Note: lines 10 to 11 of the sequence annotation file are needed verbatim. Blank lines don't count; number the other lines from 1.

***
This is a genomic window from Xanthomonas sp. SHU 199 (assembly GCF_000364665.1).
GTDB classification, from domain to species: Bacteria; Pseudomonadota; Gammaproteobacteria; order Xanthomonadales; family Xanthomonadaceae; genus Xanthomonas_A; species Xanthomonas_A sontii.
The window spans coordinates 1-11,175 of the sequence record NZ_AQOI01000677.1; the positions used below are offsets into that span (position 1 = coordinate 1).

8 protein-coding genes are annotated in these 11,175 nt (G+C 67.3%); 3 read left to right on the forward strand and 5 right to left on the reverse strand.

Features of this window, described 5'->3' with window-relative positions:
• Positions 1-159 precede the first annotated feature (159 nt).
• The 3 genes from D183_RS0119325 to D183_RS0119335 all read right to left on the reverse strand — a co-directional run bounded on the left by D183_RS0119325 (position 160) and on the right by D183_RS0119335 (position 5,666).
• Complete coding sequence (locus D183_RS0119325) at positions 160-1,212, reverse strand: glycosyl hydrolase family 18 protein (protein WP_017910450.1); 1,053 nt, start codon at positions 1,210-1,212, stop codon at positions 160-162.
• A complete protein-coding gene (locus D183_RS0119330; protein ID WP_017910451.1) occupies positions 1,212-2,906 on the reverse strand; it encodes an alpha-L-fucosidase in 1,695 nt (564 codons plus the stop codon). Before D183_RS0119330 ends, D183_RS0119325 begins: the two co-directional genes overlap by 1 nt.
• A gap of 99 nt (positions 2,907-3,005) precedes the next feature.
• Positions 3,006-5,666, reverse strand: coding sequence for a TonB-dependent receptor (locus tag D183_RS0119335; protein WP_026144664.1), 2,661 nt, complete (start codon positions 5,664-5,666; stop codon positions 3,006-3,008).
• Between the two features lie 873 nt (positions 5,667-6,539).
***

• A gap of 99 nt (positions 2,907-3,005) precedes the next feature.
• Positions 3,006-5,666, reverse strand: coding sequence for a TonB-dependent receptor (locus tag D183_RS0119335; protein WP_026144664.1), 2,661 nt, complete (start codon positions 5,664-5,666; stop codon positions 3,006-3,008).